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Re: WC3 standards and its impact on the browser wars

From: Eric A. Meyer <eric@meyerweb.com>
Date: Wed, 18 Sep 2002 11:15:04 -0400
Message-Id: <v04220801b9ae473ae61c@[]>
To: public-evangelist <public-evangelist@w3.org>

At 7:28 -0400 9/18/02, Jonas Jørgensen wrote:

>Actually it's more like 96%, according to my server logs.

   Other sites may tell a different story: 

>Many sites do something like
>if (document.all)
>     doStuffSpecificallyTaileredToMsiesCssBugs;
>     doStuffWhichWillWorkInW3cCompliantBrowsers;

    In the group to which I belong at Netscape, where we're involved 
in standards support, we recommend that site authors who need object 
detection do the following:

    if (document.getElementById)
    else if (document.all)
    else if (document.layers)

...or something like that.  The point it that we tell them to detect 
for the W3C DOM detection first, because more browsers support it. 
Then the fallbacks come.  This assumes that they feel a need to even 
have the fallbacks, which most commercial site developers do.  It's a 
small performance win in standards-compliant browsers, too, since the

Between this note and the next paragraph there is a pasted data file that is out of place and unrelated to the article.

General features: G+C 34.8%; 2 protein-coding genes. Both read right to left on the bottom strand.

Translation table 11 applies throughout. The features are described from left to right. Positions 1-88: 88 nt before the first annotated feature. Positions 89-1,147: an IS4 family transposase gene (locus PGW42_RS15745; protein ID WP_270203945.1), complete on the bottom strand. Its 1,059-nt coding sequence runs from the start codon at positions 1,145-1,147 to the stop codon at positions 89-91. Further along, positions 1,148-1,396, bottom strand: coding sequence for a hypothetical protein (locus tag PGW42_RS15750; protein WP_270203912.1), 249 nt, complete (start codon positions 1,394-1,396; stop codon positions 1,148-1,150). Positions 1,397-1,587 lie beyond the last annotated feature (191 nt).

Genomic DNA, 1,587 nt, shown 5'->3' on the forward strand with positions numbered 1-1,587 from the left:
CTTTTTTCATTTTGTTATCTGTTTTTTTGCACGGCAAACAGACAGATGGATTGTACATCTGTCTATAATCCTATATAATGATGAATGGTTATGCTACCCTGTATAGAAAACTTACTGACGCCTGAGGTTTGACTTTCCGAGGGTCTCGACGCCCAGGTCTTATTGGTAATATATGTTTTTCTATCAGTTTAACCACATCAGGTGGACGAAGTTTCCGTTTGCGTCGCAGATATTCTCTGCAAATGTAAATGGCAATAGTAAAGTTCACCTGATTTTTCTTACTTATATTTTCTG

first test is to recognize them.  You can shortcut the rest of the 
testing branches that way.  In some cases that can actually have a 
perceivable effect on performance.

>If other browsers were to implement document.all, they would also 
>have to emulate all of the weird bugs of IE5/Win. Given the enormous 
>amount of bugs we're talking about here, that would be an impossible 

    See for example the rather lengthy discussion contained in 

>The only way out of this nightmare is W3C standards.

    Indeed so.

Eric A. Meyer  (eric@meyerweb.com)  http://www.meyerweb.com/eric/
Author, "Cascading Style Sheets: The Definitive Guide,"
  "Eric Meyer on CSS," "CSS 2.0 Programmer's Reference," and more
Received on Wednesday, 18 September 2002 11:15:55 UTC

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